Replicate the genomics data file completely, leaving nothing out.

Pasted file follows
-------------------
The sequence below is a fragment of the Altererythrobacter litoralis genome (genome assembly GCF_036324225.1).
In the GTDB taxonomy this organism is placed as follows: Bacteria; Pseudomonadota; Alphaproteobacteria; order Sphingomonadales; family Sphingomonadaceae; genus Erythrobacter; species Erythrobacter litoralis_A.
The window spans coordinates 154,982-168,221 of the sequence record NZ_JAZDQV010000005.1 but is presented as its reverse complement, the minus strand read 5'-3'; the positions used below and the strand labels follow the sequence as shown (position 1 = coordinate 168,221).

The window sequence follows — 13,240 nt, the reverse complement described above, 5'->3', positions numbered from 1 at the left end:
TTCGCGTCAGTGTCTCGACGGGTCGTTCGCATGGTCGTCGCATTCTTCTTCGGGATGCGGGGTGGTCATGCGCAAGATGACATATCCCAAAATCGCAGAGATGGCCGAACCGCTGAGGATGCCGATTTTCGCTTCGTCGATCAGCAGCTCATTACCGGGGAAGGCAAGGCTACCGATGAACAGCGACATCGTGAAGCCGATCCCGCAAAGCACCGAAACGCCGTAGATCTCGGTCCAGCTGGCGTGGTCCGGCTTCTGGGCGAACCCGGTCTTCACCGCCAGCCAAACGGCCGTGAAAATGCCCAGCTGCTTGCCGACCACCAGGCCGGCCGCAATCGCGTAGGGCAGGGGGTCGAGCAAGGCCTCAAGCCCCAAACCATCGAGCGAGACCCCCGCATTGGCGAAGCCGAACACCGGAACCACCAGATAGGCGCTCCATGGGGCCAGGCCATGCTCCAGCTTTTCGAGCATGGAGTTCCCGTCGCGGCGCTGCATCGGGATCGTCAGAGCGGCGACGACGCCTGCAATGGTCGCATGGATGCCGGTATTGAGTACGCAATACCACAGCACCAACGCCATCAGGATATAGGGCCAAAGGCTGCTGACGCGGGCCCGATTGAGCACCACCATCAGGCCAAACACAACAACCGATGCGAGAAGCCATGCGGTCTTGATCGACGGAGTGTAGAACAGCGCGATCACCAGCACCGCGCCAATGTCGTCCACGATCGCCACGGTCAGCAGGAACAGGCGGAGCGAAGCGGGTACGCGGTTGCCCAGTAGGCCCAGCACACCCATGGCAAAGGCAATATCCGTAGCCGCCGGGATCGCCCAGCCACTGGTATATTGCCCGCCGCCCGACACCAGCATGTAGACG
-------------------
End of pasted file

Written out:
The sequence below is a fragment of the Altererythrobacter litoralis genome (genome assembly GCF_036324225.1).
In the GTDB taxonomy this organism is placed as follows: Bacteria; Pseudomonadota; Alphaproteobacteria; order Sphingomonadales; family Sphingomonadaceae; genus Erythrobacter; species Erythrobacter litoralis_A.
The window spans coordinates 154,982-168,221 of the sequence record NZ_JAZDQV010000005.1 but is presented as its reverse complement, the minus strand read 5'-3'; the positions used below and the strand labels follow the sequence as shown (position 1 = coordinate 168,221).

The window sequence follows — 13,240 nt, the reverse complement described above, 5'->3', positions numbered from 1 at the left end:
TTCGCGTCAGTGTCTCGACGGGTCGTTCGCATGGTCGTCGCATTCTTCTTCGGGATGCGGGGTGGTCATGCGCAAGATGACATATCCCAAAATCGCAGAGATGGCCGAACCGCTGAGGATGCCGATTTTCGCTTCGTCGATCAGCAGCTCATTACCGGGGAAGGCAAGGCTACCGATGAACAGCGACATCGTGAAGCCGATCCCGCAAAGCACCGAAACGCCGTAGATCTCGGTCCAGCTGGCGTGGTCCGGCTTCTGGGCGAACCCGGTCTTCACCGCCAGCCAAACGGCCGTGAAAATGCCCAGCTGCTTGCCGACCACCAGGCCGGCCGCAATCGCGTAGGGCAGGGGGTCGAGCAAGGCCTCAAGCCCCAAACCATCGAGCGAGACCCCCGCATTGGCGAAGCCGAACACCGGAACCACCAGATAGGCGCTCCATGGGGCCAGGCCATGCTCCAGCTTTTCGAGCATGGAGTTCCCGTCGCGGCGCTGCATCGGGATCGTCAGAGCGGCGACGACGCCTGCAATGGTCGCATGGATGCCGGTATTGAGTACGCAATACCACAGCACCAACGCCATCAGGATATAGGGCCAAAGGCTGCTGACGCGGGCCCGATTGAGCACCACCATCAGGCCAAACACAACAACCGATGCGAGAAGCCATGCGGTCTTGATCGACGGAGTGTAGAACAGCGCGATCACCAGCACCGCGCCAATGTCGTCCACGATCGCCACGGTCAGCAGGAACAGGCGGAGCGAAGCGGGTACGCGGTTGCCCAGTAGGCCCAGCACACCCATGGCAAAGGCAATATCCGTAGCCGCCGGGATCGCCCAGCCACTGGTATATTGCCCGCCGCCCGACACCAGCATGTAGACG